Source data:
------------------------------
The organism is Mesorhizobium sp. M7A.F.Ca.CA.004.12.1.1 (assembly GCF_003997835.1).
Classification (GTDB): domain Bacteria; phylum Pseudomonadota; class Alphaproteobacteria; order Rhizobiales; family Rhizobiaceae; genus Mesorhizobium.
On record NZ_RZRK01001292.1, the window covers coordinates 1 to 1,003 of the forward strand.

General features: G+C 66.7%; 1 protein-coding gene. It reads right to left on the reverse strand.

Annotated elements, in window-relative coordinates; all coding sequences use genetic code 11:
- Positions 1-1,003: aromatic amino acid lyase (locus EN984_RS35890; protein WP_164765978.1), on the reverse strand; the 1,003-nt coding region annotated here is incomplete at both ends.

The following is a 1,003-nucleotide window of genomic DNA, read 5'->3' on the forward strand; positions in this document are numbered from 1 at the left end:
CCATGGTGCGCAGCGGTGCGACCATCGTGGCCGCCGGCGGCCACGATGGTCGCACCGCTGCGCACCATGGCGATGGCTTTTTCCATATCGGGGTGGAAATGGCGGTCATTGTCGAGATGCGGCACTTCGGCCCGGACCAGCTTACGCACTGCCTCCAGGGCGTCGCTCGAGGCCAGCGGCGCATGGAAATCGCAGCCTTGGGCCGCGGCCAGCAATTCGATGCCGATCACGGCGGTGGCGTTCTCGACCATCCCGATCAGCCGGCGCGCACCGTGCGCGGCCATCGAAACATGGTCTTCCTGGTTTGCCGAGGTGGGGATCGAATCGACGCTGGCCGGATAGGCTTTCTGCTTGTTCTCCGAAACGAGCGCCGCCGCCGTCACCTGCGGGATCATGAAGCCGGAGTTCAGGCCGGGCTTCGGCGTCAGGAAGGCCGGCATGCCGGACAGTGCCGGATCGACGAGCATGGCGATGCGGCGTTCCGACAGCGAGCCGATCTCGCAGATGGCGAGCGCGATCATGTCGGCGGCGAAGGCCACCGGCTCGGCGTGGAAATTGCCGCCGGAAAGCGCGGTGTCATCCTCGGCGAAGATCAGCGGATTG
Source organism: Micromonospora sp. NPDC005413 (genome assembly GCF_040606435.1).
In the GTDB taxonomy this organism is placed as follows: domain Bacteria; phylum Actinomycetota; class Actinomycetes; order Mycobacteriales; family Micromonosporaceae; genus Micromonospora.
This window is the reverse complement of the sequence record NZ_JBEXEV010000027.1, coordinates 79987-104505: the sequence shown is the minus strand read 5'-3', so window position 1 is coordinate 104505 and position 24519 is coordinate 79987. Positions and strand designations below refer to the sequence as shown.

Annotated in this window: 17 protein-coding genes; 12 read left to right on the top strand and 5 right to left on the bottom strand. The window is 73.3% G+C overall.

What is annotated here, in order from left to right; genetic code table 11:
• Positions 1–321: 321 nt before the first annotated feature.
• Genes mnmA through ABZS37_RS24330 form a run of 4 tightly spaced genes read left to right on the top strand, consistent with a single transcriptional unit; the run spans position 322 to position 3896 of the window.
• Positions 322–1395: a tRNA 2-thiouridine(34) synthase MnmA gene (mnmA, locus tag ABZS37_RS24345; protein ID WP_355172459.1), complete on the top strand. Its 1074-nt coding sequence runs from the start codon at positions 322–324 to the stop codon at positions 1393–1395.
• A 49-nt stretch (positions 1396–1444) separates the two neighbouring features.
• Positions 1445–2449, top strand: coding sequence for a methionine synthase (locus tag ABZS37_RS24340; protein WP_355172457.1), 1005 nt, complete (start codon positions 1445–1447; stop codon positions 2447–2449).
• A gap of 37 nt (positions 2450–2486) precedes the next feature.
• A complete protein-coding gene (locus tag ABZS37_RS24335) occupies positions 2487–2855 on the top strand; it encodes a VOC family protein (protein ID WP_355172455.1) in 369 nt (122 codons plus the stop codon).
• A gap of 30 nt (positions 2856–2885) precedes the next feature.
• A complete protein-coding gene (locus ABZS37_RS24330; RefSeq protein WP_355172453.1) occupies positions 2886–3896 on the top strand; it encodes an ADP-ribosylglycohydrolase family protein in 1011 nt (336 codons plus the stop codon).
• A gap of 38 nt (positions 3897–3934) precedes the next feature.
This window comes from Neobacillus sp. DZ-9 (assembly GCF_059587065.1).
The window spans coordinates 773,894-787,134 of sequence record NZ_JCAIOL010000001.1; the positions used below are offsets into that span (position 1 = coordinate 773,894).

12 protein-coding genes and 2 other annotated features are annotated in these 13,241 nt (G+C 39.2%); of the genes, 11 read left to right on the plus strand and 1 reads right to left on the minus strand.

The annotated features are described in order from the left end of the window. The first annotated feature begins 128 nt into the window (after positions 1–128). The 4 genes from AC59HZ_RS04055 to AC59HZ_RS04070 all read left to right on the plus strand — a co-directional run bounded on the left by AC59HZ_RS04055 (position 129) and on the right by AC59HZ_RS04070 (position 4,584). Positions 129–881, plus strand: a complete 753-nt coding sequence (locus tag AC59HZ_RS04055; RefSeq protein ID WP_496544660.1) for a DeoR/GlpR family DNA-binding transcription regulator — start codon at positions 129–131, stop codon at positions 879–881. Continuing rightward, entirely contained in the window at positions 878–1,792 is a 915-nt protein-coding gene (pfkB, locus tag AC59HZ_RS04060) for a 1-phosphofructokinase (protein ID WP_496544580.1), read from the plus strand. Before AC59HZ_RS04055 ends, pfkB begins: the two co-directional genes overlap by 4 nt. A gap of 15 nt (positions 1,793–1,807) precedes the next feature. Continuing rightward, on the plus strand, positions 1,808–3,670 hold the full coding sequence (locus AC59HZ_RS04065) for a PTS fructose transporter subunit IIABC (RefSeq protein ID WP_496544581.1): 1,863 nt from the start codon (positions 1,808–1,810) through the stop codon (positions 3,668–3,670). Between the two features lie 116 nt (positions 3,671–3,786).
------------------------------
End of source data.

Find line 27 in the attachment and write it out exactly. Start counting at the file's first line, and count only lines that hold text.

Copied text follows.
The annotated features are described in order from the left end of the window. The first annotated feature begins 128 nt into the window (after positions 1–128). The 4 genes from AC59HZ_RS04055 to AC59HZ_RS04070 all read left to right on the plus strand — a co-directional run bounded on the left by AC59HZ_RS04055 (position 129) and on the right by AC59HZ_RS04070 (position 4,584). Positions 129–881, plus strand: a complete 753-nt coding sequence (locus tag AC59HZ_RS04055; RefSeq protein ID WP_496544660.1) for a DeoR/GlpR family DNA-binding transcription regulator — start codon at positions 129–131, stop codon at positions 879–881. Continuing rightward, entirely contained in the window at positions 878–1,792 is a 915-nt protein-coding gene (pfkB, locus tag AC59HZ_RS04060) for a 1-phosphofructokinase (protein ID WP_496544580.1), read from the plus strand. Before AC59HZ_RS04055 ends, pfkB begins: the two co-directional genes overlap by 4 nt. A gap of 15 nt (positions 1,793–1,807) precedes the next feature. Continuing rightward, on the plus strand, positions 1,808–3,670 hold the full coding sequence (locus AC59HZ_RS04065) for a PTS fructose transporter subunit IIABC (RefSeq protein ID WP_496544581.1): 1,863 nt from the start codon (positions 1,808–1,810) through the stop codon (positions 3,668–3,670). Between the two features lie 116 nt (positions 3,671–3,786).